PRACTICAL CHESS ENDGAME

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09/03/2003

Editor: Brian Gosling

ALL RIGHTS RESERVED

Welcome to this active site. Each week I am going to present to you an endgame position for you to solve or to workout the best continuation. Computer analysis will also be considered. Some of these positions will come from actual historical games. Others will be composed endgame studies, but all the solutions will be relevant to the practical game. The new position will occur each SUNDAY and I will always be pleased to receive POSITIVE feedback about the positions and the analysis and I will try to acknowledge these where relevant.

Thanks to Antonio Senatore, Jon Palmer, Henryk Kalafut, Alexander Voyna, Olivier Scalbert, Gerald O'Reilly and Jim Monaghan .
THIS WEEK

POSITION 278

White to Play and WIN

FORSYTH NOTATION:knb5/3N4/2PP4/3B4/8/K5p1/6Rp/1r6 w - - 0 1:

>> CUMULATIVE COMPETITION


LAST WEEK, POSITION 277

A.R.B. Thomas, (1905-1985).

British player of Master Strength. A keen gifted amateur, Andrew Thomas was for many years a mathematics teacher at Blundell's School in Devon. In 1937 he won a small international tournament in Worcester and on this achievement he was invited to play in the Hastings Premier Tournament of that year. By his own admission his chess was not equal to the likes of Flohr, Reshevsky, Keres and Fine, his Hasting opponents,but he later had a lot of success in the local scene. After 1948 he was champion or co-champion of the West of England eight times. His deep affection for the game came across in a book he wrote in 1973 called Chess for the Love of It.

Thomas vs Najdorf

Margate, 1938

White to Play and WIN

FORSYTH NOTATION :8/8/1b1k4/2pPp1p1/K1B1Pp1p/5P1P/2P3P1/4B2n w - - 0 1:

When this game was played Najdorf was an up and coming Polish international. It was only later , when war broke out during the Buenos Aires Olympiad in 1939, that he made Argentina his home.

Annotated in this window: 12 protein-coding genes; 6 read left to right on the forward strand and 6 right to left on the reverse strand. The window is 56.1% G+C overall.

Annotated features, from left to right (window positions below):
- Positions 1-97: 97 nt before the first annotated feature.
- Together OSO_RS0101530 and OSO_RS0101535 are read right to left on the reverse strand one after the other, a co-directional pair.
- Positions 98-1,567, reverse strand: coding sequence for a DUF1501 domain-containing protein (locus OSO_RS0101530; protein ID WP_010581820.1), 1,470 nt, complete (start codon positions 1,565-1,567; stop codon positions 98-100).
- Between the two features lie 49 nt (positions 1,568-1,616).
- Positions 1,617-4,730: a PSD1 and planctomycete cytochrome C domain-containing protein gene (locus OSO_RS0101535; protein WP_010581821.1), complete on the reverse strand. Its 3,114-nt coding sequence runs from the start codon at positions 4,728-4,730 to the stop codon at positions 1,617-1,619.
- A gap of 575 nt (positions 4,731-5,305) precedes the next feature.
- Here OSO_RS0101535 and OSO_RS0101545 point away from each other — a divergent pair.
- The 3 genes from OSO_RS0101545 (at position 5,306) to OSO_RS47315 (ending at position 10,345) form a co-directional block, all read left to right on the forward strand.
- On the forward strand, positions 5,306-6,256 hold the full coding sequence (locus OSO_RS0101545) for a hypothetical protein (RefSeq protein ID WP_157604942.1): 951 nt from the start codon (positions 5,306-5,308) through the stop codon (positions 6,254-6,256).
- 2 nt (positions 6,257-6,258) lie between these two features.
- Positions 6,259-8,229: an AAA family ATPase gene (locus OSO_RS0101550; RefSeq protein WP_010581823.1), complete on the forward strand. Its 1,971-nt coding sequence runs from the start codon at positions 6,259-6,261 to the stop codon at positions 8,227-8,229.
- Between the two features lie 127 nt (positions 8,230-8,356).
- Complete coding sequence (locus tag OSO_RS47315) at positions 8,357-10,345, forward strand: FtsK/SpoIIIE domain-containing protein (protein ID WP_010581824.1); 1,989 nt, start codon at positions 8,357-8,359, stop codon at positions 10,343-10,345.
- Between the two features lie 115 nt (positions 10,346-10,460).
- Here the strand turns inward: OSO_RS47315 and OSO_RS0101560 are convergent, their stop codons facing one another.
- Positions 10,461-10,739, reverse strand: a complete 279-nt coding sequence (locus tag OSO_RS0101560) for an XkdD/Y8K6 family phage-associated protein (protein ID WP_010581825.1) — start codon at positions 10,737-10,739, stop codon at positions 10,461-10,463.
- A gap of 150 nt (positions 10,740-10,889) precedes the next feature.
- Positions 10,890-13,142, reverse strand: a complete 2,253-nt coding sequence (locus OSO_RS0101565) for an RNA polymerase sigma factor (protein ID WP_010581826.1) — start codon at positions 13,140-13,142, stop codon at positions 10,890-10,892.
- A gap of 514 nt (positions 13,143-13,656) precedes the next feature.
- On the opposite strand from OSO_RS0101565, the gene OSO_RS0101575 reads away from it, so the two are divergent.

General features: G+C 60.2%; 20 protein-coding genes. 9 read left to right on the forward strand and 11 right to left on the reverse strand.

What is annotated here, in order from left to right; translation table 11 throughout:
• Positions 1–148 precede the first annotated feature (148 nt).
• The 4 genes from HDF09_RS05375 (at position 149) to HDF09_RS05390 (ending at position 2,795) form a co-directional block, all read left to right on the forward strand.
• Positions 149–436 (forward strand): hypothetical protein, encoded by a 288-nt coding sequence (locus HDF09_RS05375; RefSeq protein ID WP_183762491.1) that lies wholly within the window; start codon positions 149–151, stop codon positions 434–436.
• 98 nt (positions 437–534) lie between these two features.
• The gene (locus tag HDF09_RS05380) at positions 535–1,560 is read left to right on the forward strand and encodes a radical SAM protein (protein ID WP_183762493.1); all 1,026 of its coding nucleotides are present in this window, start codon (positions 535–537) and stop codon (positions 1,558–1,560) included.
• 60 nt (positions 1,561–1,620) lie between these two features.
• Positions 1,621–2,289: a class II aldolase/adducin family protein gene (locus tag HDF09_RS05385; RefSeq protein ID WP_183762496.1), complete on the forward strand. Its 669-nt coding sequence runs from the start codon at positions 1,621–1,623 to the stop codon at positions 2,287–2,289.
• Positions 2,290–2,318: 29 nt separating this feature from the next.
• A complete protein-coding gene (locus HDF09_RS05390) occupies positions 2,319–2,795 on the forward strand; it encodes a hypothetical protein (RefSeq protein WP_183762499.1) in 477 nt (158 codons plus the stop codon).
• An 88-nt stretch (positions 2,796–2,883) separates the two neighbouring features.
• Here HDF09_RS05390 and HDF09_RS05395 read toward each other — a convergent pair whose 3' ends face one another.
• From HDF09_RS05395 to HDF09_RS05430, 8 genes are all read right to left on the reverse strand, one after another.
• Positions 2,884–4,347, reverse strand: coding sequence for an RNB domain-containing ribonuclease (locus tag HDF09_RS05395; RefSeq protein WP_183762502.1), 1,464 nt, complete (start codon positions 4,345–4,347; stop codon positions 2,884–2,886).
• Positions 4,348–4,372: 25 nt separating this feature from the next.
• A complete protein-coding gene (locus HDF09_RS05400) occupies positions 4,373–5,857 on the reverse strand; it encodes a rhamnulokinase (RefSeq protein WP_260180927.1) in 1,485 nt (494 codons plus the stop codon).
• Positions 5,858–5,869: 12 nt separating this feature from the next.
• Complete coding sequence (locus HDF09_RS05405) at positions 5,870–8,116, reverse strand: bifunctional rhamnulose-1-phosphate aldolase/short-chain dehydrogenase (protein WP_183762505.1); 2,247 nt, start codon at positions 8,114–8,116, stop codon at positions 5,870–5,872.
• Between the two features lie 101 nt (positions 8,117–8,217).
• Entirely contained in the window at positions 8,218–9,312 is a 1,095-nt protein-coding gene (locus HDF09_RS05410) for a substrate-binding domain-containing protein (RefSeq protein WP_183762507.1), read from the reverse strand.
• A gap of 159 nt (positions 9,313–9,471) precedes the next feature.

White has a material and positional advantage. Besides the extra protected passed pawn, he has the better minor pieces and the Black pawn on c5 is a ready target.

1.Kb5! Bd8

Black cannot keep the Bishop guarding the weak c-pawn: 1...Ba7? 2.Ba5 Kd7 3.Ka6 Bb8 4.Kb7 Bd6 5.Bb5+ Ke7 6.Bc7 and Black is lost.

2.Bc3 ...

White threatens to play the Bishop to a3 via b2 when the c-pawn will fall.

2... Nf2

Black threatens to get the Knight back into active play.

3.Be2! ...

White prevents ...Nd1.

3... g4!

3...Nh1 4.Bb2 Ng3 5.Bd3 Nh5 6.Ba3 Nf6 7.Bxc5+ +-;

Black has no real answer to the Bishop manoeuvre to a3 so he goes for an active defence by giving up the g-pawn. This means he may have the possibility of defending the c-pawn with the Bishop from f2.

4.hxg4! h3

5.gxh3 Nxh3

6.Be1 ...

6.Bb2 was played in the actual game, when 6...Bh4! 7.Bc3 Bd8 lead back to the main line;

6... Ng1

6...Bf6 7.Ba5 Bh4 8.Bb6 Bf2 9.Ba7 Bd4 10.c3! Bxc3 11.Bxc5+ Kc7 12.Ka6 Bd4 13.Bb4 Ng5 14.Bb5 Kc8 15.Be7 Nf7 16.g5! with an easy win.

7.Bd1 Nh3

8.Kc4 ...

Black is in Zugzwang. The Bishop stays on d8 to keep out the White Bishop from entering from a5 or h4;

8... Ng5

The problem with the Knight move is that control of f2 is relinquished.

9.Bf2 Resigned.

Play might have continued: 9... Bb6 10.Kb5 Ba7 11.c4 Nf7 12.Ka6 Bb8 13.Kb6 Bc7+ 14.Kb5 and the c-pawn is lost.  

Gens Una Sumas. 

Christmas Endgame Competition

>> Solutions


Jim Monaghan wins in February.

>> CUMULATIVE COMPETITION


  COMPETITIONS for 2003

1. Cumulative 2003 Prizes: 1st £100 or equivalent, 2nd £50, 3rd £30; 4th £20. (Total Prize Money=£200) Entries limited to 20 solvers. This event will run from 5/1/2003 to 22/12/2003 with a recess in July. Present CUMULATIVE COMPETITION rules apply but note the prizes will go to those participants who climb the ladder the greatest number of times during the year. The relative position of the solver's name on the ladder will decide the allocation of prizes.


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